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It was 27 years ago today that the final train pulled out of Michigan Central Station in Detroit. In the years that followed, the once-proud symbol of Detroit's grandeur became one of its most notorious symbols of decay.
At 11:30 a.m. Jan. 5, 1988, Train No. 353 bound for Chicago became the last train to roll out of the venerable depot. It was just over 74 years after the first train steamed in.
The depot's size, location on the outskirts of downtown -- and more importantly, the rise of the automobile and plane travel and the decline in the city's population -- had worked against the station's survival. It has been owned by billionaire Manuel (Matty) Moroun, who also owns the Ambassador Bridge, since 1995.
But long before becoming a scrapper's meal ticket or a vandal's canvas, the grand depot was the tallest train station in the world when it opened, and it was a proud, towering symbol of the city's progress. It was Detroit's Ellis Island, where many generations of Detroiters first stepped foot into the city for factory jobs. And for 75 years, the depot shipped Detroiters off to war, brought them home, took them on vacation and sent them off to visit Grandma.
So where did the depot's story begin? Well, I chronicled its history for the landmark's 100th birthday back in December 2013. You can read the whole story here, but here are the Cliff's Notes:
Michigan Central Railroad was a subsidiary of the New York Central Railroad, which was owned by rail tycoon William Vanderbilt. For the new station and office building — one fitting for the growing city it served — the railroad turned to the architects Warren & Wetmore of New York and Reed & Stem of St. Paul, Minn. The two firms had teamed up on the Grand Central Terminal in New York.
The depot was to be formally dedicated on Jan. 4, 1914, but a fire that started at 2:10 p.m. on Dec. 26, 1913, rendered the old Michigan Central depot unusable and forced MCS to be rushed into service early to avoid a disruption of service.
And rushed into service was an understatement: Newspapers reported at the time that within a half hour after officials were certain the old station was doomed, arrangements were made for trains to start using the new one. At 5:20 p.m., the first train left the new station for Saginaw and Bay City, Mich.; an hour later, the first train arrived, having steamed in from Chicago.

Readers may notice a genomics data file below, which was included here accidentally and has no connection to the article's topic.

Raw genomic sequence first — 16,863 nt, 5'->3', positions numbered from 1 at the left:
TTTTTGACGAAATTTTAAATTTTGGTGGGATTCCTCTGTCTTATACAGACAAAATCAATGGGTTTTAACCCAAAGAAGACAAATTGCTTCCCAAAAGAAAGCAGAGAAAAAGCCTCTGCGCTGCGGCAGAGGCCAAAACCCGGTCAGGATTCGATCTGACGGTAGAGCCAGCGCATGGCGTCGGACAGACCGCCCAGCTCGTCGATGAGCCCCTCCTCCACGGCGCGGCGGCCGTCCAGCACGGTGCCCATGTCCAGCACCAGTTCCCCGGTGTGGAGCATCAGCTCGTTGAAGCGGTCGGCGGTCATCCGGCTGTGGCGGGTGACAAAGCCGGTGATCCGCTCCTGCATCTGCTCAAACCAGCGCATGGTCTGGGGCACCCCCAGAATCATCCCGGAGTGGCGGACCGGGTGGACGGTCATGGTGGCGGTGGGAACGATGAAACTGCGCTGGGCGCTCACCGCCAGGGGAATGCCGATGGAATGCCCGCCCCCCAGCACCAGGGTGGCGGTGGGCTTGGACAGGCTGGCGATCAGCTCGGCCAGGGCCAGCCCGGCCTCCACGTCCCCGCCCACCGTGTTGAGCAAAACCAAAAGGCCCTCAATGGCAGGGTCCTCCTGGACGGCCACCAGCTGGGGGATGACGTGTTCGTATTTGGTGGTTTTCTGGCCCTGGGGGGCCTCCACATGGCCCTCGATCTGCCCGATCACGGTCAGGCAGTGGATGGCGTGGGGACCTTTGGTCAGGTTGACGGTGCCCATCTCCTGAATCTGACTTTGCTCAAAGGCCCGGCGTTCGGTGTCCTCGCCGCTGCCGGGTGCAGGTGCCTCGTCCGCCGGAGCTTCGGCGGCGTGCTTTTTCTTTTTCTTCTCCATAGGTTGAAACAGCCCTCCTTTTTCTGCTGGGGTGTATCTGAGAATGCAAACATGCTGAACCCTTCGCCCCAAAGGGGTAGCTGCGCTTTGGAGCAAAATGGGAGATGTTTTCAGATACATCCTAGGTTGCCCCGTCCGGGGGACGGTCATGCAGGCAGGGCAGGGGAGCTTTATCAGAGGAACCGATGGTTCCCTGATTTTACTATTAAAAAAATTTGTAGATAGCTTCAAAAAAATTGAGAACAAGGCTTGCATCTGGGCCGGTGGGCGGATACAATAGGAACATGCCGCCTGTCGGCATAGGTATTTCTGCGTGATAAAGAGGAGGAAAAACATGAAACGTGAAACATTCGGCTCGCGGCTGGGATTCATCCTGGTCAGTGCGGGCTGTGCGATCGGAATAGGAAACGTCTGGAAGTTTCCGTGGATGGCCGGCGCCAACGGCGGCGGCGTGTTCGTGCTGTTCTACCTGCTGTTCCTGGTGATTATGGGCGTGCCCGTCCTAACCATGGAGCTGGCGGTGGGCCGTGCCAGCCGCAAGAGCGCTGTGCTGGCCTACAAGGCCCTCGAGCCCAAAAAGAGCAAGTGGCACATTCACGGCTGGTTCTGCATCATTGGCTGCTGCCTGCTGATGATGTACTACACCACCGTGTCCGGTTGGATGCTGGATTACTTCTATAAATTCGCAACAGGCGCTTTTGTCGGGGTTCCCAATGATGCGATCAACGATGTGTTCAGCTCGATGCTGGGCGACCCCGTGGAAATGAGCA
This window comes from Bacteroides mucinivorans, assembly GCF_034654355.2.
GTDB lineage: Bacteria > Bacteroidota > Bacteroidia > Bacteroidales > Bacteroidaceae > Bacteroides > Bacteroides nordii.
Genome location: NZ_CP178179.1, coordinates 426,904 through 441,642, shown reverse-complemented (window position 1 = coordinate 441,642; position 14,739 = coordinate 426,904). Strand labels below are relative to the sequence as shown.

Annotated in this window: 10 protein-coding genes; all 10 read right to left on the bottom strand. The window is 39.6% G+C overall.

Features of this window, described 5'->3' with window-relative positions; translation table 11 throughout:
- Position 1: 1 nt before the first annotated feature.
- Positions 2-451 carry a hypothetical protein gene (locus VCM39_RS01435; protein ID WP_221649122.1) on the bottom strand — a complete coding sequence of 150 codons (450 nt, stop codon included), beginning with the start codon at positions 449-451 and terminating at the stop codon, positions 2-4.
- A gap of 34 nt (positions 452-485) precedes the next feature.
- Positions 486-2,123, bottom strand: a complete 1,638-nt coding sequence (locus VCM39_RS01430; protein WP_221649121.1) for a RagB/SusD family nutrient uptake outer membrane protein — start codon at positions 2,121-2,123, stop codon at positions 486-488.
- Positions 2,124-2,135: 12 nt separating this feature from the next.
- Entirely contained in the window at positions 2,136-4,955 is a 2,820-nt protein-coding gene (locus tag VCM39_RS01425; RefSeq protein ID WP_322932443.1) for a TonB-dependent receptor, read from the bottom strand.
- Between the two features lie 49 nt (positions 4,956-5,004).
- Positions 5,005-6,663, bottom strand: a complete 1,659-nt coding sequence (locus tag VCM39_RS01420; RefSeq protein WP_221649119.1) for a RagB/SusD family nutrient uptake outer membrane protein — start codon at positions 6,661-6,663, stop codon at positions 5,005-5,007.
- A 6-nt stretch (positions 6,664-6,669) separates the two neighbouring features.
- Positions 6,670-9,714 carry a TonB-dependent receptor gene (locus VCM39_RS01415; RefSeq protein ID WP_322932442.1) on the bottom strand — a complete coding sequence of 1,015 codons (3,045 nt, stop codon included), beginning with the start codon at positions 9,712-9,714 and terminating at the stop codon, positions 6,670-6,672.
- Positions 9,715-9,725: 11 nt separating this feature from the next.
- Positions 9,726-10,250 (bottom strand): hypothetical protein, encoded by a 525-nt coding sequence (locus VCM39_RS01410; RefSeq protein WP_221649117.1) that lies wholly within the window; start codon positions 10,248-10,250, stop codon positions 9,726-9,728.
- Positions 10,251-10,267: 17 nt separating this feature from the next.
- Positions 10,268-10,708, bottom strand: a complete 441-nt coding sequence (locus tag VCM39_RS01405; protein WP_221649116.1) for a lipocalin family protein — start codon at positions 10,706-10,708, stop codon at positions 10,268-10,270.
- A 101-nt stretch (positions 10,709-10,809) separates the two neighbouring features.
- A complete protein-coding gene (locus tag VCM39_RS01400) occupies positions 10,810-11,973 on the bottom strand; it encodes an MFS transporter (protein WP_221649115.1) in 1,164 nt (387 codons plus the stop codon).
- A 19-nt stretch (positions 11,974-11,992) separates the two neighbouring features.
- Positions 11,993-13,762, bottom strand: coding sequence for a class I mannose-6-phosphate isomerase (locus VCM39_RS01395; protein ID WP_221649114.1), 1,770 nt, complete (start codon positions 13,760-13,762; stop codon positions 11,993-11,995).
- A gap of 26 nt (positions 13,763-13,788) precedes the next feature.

"Before the firemen had uncoupled the hose at the old place, trains were running into and out of the new station," the Detroit Tribune marveled at the time. "It was a signal achievement, efficiency of the highest possible standard, and inside of 24 hours after the clock in the old tower tumbled to the ground with the rest of that structure, things were moving as though nothing had happened."
It was proof that nothing stops Detroit.
But that doesn't mean nothing couldn't stop the depot.
After the depot closed in 1988, it quickly fell prey to vandals and thieves, and its dearest features were yanked out, including the chandeliers, brass fixtures, decorative balcony railings, elevator ornaments and the great clock once mounted over the ticket windows. Urban explorers poured in to venture through the massive interior and snap photos to post online. It became the poster child of urban decay in Detroit -- if not the country.
Yet engineers have deemed the station's underlying structure to be intact.
Many ideas have been floated on what to do with the old hulk, including a 2001 proposal by Moroun to make the station an international trade and customs center and a 2003 plan by then-Mayor Kwame Kilpatrick for the building to become the new Detroit police headquarters.
None of the ideas panned out. The sticking point is always the estimated price for such a massive redevelopment. And the price range is as sizable as those estimates: $100 million to $300 million.
The market currently won't support the high rents that would be required to recoup the renovation costs. Even in the building's glory years, there were not enough tenants to completely fill an office tower of its size in that part of town. But there is no shortage of folks clamoring for the depot to be spared the wrecking ball.
The Morouns say they have been tidying up the depot the last few years, removing asbestos, installing windows and securing it from trespass. They say they're going to restore power to part of the building and install a freight elevator, presumably to aid in the installation of windows.
The goal is to spruce-up the landmark and to protect what's left for the day when redevelopment is possible.
Will that day ever arrive? That remains to be seen, but a number of Detroit's other sleeping architectural giants have been awakened in recent years -- the Broderick Tower, David Whitney Building, Book-Cadillac and Fort Shelby hotels, among them.
It is proof that Detroit's historical architecture is an asset as the city stages its latest comeback. The question is whether we can find a way to match that will.
This article first appeared on www.freep.com
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